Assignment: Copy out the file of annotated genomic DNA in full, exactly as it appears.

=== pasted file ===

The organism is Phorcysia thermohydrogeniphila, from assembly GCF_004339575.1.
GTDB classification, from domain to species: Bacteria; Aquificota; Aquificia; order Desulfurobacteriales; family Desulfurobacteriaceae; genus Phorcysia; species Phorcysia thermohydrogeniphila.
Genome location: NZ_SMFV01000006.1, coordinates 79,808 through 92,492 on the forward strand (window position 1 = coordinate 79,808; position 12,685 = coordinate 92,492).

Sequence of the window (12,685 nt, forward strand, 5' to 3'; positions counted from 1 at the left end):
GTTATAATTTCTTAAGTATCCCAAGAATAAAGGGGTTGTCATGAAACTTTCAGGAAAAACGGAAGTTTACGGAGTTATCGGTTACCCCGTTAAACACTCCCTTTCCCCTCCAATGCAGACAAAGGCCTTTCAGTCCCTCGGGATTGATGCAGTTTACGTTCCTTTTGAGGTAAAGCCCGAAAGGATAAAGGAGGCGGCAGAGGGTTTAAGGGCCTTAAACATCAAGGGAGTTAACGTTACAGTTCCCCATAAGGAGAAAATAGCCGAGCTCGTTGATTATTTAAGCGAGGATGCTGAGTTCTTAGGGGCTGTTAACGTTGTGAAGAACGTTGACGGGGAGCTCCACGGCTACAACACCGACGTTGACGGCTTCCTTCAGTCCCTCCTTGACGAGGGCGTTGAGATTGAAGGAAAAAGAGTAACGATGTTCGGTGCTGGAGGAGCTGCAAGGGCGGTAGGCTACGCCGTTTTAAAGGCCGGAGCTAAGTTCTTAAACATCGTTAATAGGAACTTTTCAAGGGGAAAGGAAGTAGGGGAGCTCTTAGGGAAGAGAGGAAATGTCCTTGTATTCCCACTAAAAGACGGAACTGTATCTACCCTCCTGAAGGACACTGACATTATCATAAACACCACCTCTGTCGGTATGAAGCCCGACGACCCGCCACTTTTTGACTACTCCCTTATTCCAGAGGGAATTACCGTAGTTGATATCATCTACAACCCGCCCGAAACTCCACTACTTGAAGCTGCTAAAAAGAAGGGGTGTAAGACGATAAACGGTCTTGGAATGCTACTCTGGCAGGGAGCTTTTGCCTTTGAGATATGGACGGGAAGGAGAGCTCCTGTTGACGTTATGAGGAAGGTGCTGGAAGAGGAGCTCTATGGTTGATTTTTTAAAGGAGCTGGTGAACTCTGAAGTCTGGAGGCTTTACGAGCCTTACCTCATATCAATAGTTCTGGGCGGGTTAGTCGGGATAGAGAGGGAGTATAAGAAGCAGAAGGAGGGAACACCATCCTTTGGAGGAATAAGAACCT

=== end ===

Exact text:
The organism is Phorcysia thermohydrogeniphila, from assembly GCF_004339575.1.
GTDB classification, from domain to species: Bacteria; Aquificota; Aquificia; order Desulfurobacteriales; family Desulfurobacteriaceae; genus Phorcysia; species Phorcysia thermohydrogeniphila.
Genome location: NZ_SMFV01000006.1, coordinates 79,808 through 92,492 on the forward strand (window position 1 = coordinate 79,808; position 12,685 = coordinate 92,492).

Sequence of the window (12,685 nt, forward strand, 5' to 3'; positions counted from 1 at the left end):
GTTATAATTTCTTAAGTATCCCAAGAATAAAGGGGTTGTCATGAAACTTTCAGGAAAAACGGAAGTTTACGGAGTTATCGGTTACCCCGTTAAACACTCCCTTTCCCCTCCAATGCAGACAAAGGCCTTTCAGTCCCTCGGGATTGATGCAGTTTACGTTCCTTTTGAGGTAAAGCCCGAAAGGATAAAGGAGGCGGCAGAGGGTTTAAGGGCCTTAAACATCAAGGGAGTTAACGTTACAGTTCCCCATAAGGAGAAAATAGCCGAGCTCGTTGATTATTTAAGCGAGGATGCTGAGTTCTTAGGGGCTGTTAACGTTGTGAAGAACGTTGACGGGGAGCTCCACGGCTACAACACCGACGTTGACGGCTTCCTTCAGTCCCTCCTTGACGAGGGCGTTGAGATTGAAGGAAAAAGAGTAACGATGTTCGGTGCTGGAGGAGCTGCAAGGGCGGTAGGCTACGCCGTTTTAAAGGCCGGAGCTAAGTTCTTAAACATCGTTAATAGGAACTTTTCAAGGGGAAAGGAAGTAGGGGAGCTCTTAGGGAAGAGAGGAAATGTCCTTGTATTCCCACTAAAAGACGGAACTGTATCTACCCTCCTGAAGGACACTGACATTATCATAAACACCACCTCTGTCGGTATGAAGCCCGACGACCCGCCACTTTTTGACTACTCCCTTATTCCAGAGGGAATTACCGTAGTTGATATCATCTACAACCCGCCCGAAACTCCACTACTTGAAGCTGCTAAAAAGAAGGGGTGTAAGACGATAAACGGTCTTGGAATGCTACTCTGGCAGGGAGCTTTTGCCTTTGAGATATGGACGGGAAGGAGAGCTCCTGTTGACGTTATGAGGAAGGTGCTGGAAGAGGAGCTCTATGGTTGATTTTTTAAAGGAGCTGGTGAACTCTGAAGTCTGGAGGCTTTACGAGCCTTACCTCATATCAATAGTTCTGGGCGGGTTAGTCGGGATAGAGAGGGAGTATAAGAAGCAGAAGGAGGGAACACCATCCTTTGGAGGAATAAGAACCT